That precise process was impossible to replicate in Quarantine Diary. When Ventura fled Milan, he left his photography equipment behind; the only materials on-hand at his Tuscan studio were a set of acrylic paints and massive sheets of 50” x 40” packing paper. Despite the lack of supplies, Ventura maintains control over his confined environment. Through cataloguing his daily life on a blown-up scale, he breaks the chaos of the coronavirus crisis into palatable chunks; by including the date within each work, he instills structure upon flattened days that otherwise blend together.

From my position in the United States, I find myself longing for the order, and accompanying calmness, found in this series. On the day I write this, the U.S. reported 53,440 new cases, compared to 190 in Italy. Quarantine Diary provides welcome reprieve, presenting a world where burden is shared, and neighbors—of whom Ventura paints many—offer comforting presence. Meanwhile, in the U.S., our house is on fire and, led by an administration that presses onwards at all costs, we can only seem to look out the window and wish the flames away.


Ventura’s attention to his immediate surroundings reminds me of a recent episode of NPR’s Consider This, recorded when virus-related deaths in the U.S. surpassed 140,000. In that segment, Dr. Elke Webber, a psychology professor at Princeton University, proposed a new way of conceptualizing the disorienting loss. She stressed the importance of interpreting the impacts as locally as possible. “One way of doing it,” she suggests, “would be to say, ‘What towns and cities in the U.S. has COVID wiped out at this point?’ If you live in New Jersey, that would mean that Paterson is gone.” If you live in California, Pasadena is gone; in Ohio, Dayton is depopulated. If suffering must be made personal to resonate, then the intimacies of Quarantine Diary—delicate hair woven through the bristles of a comb, the soles of shoes—might help us reconcile with the virus’ impacts.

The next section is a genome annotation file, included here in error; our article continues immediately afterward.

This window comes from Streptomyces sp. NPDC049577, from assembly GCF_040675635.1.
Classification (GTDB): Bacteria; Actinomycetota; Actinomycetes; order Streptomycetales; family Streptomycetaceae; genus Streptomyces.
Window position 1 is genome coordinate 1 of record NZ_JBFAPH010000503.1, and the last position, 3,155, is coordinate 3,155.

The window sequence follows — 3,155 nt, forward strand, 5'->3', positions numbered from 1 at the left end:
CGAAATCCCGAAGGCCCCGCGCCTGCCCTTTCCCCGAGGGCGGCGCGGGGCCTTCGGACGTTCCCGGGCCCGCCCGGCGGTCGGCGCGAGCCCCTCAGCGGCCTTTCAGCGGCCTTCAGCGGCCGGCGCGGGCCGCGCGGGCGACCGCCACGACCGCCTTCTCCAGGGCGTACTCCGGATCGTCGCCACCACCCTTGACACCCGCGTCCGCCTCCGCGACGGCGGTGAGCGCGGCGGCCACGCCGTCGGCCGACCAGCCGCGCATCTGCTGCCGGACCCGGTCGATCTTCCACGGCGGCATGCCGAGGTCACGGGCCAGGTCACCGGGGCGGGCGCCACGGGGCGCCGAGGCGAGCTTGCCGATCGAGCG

There are flaws in this logic, of course. Depending on where you live, if you apply the death toll to your own context, you may lose sight of the pandemic’s disproportionate effects on Indigenous peoples and communities of color. At the same time, if we take Ventura’s diary as definitive, then we disregard those who did not possess the mobility to flee northern Italy at the outbreak’s onset.

Despite those limitations, Quarantine Diary emerges as an essential exhibition. To weather this crisis and the others sure to come, we do not need another King Lear, or any other masterpiece for that matter. Instead, we need artists who show us alternative ways of looking, inviting us to discern reality from illusion. When Ventura calls attention to the quiet corners of his home, we find our own footing and the virus starts to feel surmountable.

On view by appointment
Photos courtesy of Weinstein Hammons Gallery